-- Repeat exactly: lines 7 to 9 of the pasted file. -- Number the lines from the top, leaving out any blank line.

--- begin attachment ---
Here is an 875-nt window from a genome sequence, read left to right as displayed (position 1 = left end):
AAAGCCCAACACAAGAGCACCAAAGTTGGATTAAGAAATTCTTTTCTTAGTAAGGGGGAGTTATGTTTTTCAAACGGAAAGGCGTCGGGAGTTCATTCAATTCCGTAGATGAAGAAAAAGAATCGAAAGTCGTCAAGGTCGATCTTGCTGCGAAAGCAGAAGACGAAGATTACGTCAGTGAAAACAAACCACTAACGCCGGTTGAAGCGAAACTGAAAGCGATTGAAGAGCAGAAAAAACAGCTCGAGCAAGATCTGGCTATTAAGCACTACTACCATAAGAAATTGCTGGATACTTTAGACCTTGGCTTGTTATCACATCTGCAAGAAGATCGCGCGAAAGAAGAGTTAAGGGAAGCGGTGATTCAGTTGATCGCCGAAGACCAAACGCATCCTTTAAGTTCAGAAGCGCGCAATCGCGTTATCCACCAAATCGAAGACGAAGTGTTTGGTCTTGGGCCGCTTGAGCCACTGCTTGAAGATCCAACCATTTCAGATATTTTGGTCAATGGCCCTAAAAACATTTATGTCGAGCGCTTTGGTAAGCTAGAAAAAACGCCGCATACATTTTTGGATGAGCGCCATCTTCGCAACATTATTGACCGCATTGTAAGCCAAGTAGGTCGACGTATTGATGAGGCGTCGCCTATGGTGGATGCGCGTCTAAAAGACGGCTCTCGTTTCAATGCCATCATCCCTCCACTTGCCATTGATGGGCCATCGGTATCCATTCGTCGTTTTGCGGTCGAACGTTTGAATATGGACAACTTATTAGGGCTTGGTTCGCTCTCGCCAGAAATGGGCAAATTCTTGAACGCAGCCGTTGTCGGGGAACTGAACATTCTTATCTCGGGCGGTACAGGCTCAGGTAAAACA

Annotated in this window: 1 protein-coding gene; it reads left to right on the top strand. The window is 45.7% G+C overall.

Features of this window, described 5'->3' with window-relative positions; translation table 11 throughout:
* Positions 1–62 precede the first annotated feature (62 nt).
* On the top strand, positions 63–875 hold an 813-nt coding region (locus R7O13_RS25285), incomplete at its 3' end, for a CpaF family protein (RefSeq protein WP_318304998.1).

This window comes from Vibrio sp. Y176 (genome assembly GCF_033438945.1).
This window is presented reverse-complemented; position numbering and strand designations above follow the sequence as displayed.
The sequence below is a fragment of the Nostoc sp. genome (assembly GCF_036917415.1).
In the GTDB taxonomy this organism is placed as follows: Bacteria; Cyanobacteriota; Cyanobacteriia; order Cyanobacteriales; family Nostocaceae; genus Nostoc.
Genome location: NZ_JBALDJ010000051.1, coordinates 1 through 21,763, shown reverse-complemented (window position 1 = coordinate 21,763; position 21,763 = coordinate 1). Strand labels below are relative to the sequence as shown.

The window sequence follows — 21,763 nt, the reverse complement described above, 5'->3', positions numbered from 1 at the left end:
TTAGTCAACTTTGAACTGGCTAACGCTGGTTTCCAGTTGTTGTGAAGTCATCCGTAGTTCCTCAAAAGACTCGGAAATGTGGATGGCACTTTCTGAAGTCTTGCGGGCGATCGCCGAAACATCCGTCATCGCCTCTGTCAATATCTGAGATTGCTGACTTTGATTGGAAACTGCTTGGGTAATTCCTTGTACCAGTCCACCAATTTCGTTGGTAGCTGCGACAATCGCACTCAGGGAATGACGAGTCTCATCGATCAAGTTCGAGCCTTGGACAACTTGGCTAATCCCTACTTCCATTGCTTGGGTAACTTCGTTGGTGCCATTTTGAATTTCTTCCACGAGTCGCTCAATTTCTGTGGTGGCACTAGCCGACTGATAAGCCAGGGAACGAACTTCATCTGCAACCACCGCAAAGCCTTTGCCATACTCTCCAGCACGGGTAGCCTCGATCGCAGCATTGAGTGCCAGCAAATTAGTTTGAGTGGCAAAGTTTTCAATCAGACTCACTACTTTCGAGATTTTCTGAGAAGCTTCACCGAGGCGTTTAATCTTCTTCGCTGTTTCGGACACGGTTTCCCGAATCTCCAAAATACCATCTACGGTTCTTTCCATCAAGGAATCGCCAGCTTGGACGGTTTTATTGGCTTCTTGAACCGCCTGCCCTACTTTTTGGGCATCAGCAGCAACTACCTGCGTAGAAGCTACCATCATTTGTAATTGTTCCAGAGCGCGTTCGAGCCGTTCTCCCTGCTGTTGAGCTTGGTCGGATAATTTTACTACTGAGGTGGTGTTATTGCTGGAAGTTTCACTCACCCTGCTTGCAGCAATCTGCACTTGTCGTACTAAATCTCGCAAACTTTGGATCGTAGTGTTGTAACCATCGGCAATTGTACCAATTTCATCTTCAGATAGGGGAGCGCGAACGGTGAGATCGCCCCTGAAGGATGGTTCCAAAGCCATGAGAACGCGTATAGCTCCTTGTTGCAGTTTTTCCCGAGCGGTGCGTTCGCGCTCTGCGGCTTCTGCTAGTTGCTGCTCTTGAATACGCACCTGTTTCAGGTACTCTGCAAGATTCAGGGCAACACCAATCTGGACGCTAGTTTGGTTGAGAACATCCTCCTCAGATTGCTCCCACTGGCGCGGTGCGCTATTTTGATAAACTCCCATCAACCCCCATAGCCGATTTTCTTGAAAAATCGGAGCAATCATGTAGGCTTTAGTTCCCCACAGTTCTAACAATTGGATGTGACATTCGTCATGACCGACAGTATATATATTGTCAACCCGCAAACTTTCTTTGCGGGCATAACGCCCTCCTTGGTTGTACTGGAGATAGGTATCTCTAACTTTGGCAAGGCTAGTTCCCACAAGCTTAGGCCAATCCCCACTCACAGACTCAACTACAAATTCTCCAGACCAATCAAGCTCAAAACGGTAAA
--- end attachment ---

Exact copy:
This window comes from Vibrio sp. Y176 (genome assembly GCF_033438945.1).
This window is presented reverse-complemented; position numbering and strand designations above follow the sequence as displayed.
The sequence below is a fragment of the Nostoc sp. genome (assembly GCF_036917415.1).